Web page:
Negative Operating Cash Flow
Our business has incurred losses since the inception of $10,445,379. Although we expect to become profitable, there is no guarantee that will happen, and we may never become profitable. We currently have a negative operating cash flow and may continue to have that for the foreseeable future. To date, we have not generated any revenues and a large portion of our expenses are fixed, including expenses related to facilities, equipment, contractual commitments and personnel. As a result, we expect our net losses from operations to improve. Our ability to generate additional revenues and potential to become profitable will depend largely on our ability, to manufacture and market our products. There can be no assurance that any such events will occur or that we will ever become profitable. Even if we do achieve profitability, we cannot predict the level of such profitability. If we sustain losses over an extended period of time, we may be unable to continue our business.
Need for additional financing
We believe that we will have sufficient capital to operate our business for at least 12 months following completion of the Offering. However, it is possible that costs associated with the operation of our business will exceed our projections depending on the timing of future operating and capital expenses. Assuming the proceeds of the Offering, together with our existing funds, sustain our operations for this period, we believe we may thereafter require additional capital for additional product development, sales and marketing operations, other operating expenses and for general co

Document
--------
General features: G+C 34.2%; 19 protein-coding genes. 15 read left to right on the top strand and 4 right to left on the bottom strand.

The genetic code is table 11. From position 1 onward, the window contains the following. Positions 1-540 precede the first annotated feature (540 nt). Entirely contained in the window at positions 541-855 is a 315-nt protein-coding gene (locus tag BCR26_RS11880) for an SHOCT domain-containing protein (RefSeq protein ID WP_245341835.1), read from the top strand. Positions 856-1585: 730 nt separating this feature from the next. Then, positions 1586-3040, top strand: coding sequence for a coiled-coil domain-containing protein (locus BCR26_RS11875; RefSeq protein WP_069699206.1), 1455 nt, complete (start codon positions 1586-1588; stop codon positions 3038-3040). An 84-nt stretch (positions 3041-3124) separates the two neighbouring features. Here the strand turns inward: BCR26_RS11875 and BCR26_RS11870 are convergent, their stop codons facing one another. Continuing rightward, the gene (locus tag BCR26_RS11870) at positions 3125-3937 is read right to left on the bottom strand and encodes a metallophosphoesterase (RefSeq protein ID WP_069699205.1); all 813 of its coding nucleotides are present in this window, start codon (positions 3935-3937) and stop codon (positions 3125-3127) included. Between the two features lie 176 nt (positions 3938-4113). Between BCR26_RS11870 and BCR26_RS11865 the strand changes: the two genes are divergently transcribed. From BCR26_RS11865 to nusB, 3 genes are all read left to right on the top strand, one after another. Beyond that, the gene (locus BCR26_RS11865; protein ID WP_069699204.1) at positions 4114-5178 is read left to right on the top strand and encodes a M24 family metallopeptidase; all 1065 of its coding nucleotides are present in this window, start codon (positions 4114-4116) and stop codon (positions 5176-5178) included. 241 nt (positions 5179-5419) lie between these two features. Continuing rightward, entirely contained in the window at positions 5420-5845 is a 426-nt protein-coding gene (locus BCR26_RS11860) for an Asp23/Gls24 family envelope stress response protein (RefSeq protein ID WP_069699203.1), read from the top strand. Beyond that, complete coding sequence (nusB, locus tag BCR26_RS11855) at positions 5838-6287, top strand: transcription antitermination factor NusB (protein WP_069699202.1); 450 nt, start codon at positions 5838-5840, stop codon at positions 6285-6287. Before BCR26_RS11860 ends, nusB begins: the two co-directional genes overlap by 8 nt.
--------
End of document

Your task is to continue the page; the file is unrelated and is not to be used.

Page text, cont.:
rporate purposes to fund growth in our markets. We do not know how much additional funding we may require. We may therefore be required to seek other sources of financing in the future, which sources (assuming we are able to locate such alternative sources of financing) may be on terms less favorable to us than those in the Offering. Any additional equity financing may be dilutive to shareholders, and debt financing, if available, may involve restrictive covenants.
If additional funds are raised through the issuance of equity securities, the percentage ownership of the shareholders of the Company will be reduced, shareholders may experience additional dilution in net book value per share, or such equity securities may have rights, preferences or privileges senior to those of the holders of the Common Shares. If adequate funds are not available on acceptable terms, we may be unable to develop or enhance our products, take advantage of future opportunities or respond to competitive pressures, any of which could have a material adverse effect on our business, financial condition and operating results, or we may be forced to cease operations.